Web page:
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Community input is crucial

An essential part of the cost reduction plan is community input and effort. Several initiatives have been developed to foster response from the community to make the best decisions regarding Institute finances. Among those initiatives are several new committees and an anonymous e-mail box for suggestions.


On February 7, IdeaBank, the anonymous e-mail suggestion box, had its debut. IdeaBank was developed to gather input from everyone at MIT as to how we can save money and operate more efficiently and effectively. Since its inception IdeaBank has received about 90 messages suggesting better ways to operate.

"They've all been good suggestions," said Provost Mark Wrighton, who reads every message and initiates action or research concerning the ideas. "We're putting a number of them to work right away."

Through this new system, the administration hopes to gather people's thoughts about inefficiencies that they see in their every day work-examples of waste and better ways of doing things.

Messages are read by Dr. Wrighton and may also be read by Assistant Provost for Administration Doreen Morris or Vice President for Information Systems James D. Bruce who helped set up the suggestion box. They are then passed on to the appropriate task force or senior officer for review or action.

The comments so far vary from concerns about over-heating the buildings to recycling to a suggestion that MIT offer for-credit tele-courses to generate revenue. The tele-credit course idea is currently being discussed by the Education Committee which includes the deans, members of the provost's office and the chair of the MIT faculty.

A number of themes have developed in the suggestions received thus far. A majority of the messages deal with improving Institute mail through reduction or elimination of non-reusable envelopes, reducing the number of publications produced or limiting their distribution, instituting an early retirement program, and charging more for parking.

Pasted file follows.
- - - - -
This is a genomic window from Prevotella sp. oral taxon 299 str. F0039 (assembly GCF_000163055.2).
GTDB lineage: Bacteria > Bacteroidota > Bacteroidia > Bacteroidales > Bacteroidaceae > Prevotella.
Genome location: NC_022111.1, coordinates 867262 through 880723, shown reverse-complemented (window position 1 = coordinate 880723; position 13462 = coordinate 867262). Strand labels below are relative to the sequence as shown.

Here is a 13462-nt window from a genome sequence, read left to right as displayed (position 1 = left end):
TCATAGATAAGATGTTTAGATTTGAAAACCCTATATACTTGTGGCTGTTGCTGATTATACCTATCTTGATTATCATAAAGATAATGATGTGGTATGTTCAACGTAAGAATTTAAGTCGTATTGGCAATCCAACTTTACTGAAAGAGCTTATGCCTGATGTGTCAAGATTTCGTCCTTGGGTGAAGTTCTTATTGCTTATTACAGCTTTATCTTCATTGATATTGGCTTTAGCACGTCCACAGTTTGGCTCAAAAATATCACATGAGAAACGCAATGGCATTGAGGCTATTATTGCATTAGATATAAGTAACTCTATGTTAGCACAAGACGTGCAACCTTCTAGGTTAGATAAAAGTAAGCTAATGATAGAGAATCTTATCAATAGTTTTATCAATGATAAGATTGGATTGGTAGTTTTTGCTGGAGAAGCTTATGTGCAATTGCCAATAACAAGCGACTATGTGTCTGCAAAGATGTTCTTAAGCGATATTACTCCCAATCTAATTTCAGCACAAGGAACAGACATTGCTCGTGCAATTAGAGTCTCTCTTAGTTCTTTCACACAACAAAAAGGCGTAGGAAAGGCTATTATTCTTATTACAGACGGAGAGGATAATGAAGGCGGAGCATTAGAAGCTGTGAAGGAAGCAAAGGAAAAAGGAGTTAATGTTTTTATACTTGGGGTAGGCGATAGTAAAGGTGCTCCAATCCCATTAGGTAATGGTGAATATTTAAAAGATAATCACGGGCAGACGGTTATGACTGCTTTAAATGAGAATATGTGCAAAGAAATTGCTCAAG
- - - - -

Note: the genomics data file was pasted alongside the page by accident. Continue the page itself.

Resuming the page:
The Institute parking and transportation committee has studied the parking messages from IdeaBank and has developed a survey that will appear in the December 1 issue of Tech Talk and will also be mailed to a sample of employees. The survey will gather information about people's transportation needs and financial situation to make informed transportation/parking decisions, including possibly raising the fee for parking.


All suggestions are received anonymously by IdeaBank. Your own copy of the message will have your name in the "From" space, but the message received by IdeaBank will read "anonymous user" in the "From" column. If you would, however, like to receive a response to your comments, you can include your name (and/or e-mail address) in the body of the message. Send your message to the e-mail box . Messages can also be sent to IdeaBank by Institute mail to room 3-208.